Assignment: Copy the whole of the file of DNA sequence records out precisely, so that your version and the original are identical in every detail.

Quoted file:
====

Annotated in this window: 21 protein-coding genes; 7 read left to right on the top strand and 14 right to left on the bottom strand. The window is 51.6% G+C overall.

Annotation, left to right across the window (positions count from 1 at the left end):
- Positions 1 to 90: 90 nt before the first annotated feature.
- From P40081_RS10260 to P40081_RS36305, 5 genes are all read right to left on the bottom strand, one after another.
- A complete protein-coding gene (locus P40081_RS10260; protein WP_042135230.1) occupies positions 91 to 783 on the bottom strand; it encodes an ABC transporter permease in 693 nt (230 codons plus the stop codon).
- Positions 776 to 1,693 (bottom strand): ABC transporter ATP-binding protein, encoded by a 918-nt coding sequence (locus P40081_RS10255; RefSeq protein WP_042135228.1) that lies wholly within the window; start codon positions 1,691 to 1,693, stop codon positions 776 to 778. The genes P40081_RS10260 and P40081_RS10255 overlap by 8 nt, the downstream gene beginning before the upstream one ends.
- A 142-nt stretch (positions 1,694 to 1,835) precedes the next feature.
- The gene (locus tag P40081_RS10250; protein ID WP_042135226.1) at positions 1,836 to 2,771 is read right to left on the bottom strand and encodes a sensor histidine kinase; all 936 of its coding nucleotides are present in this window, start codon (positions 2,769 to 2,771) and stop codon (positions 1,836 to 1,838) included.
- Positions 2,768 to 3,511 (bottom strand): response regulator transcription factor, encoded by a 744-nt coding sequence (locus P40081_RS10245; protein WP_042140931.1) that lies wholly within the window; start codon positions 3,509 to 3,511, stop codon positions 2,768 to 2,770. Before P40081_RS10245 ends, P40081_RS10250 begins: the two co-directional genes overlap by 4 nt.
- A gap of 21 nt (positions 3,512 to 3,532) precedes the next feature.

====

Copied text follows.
Annotated in this window: 21 protein-coding genes; 7 read left to right on the top strand and 14 right to left on the bottom strand. The window is 51.6% G+C overall.

Annotation, left to right across the window (positions count from 1 at the left end):
- Positions 1 to 90: 90 nt before the first annotated feature.
- From P40081_RS10260 to P40081_RS36305, 5 genes are all read right to left on the bottom strand, one after another.
- A complete protein-coding gene (locus P40081_RS10260; protein WP_042135230.1) occupies positions 91 to 783 on the bottom strand; it encodes an ABC transporter permease in 693 nt (230 codons plus the stop codon).
- Positions 776 to 1,693 (bottom strand): ABC transporter ATP-binding protein, encoded by a 918-nt coding sequence (locus P40081_RS10255; RefSeq protein WP_042135228.1) that lies wholly within the window; start codon positions 1,691 to 1,693, stop codon positions 776 to 778. The genes P40081_RS10260 and P40081_RS10255 overlap by 8 nt, the downstream gene beginning before the upstream one ends.
- A 142-nt stretch (positions 1,694 to 1,835) precedes the next feature.
- The gene (locus tag P40081_RS10250; protein ID WP_042135226.1) at positions 1,836 to 2,771 is read right to left on the bottom strand and encodes a sensor histidine kinase; all 936 of its coding nucleotides are present in this window, start codon (positions 2,769 to 2,771) and stop codon (positions 1,836 to 1,838) included.
- Positions 2,768 to 3,511 (bottom strand): response regulator transcription factor, encoded by a 744-nt coding sequence (locus P40081_RS10245; protein WP_042140931.1) that lies wholly within the window; start codon positions 3,509 to 3,511, stop codon positions 2,768 to 2,770. Before P40081_RS10245 ends, P40081_RS10250 begins: the two co-directional genes overlap by 4 nt.
- A gap of 21 nt (positions 3,512 to 3,532) precedes the next feature.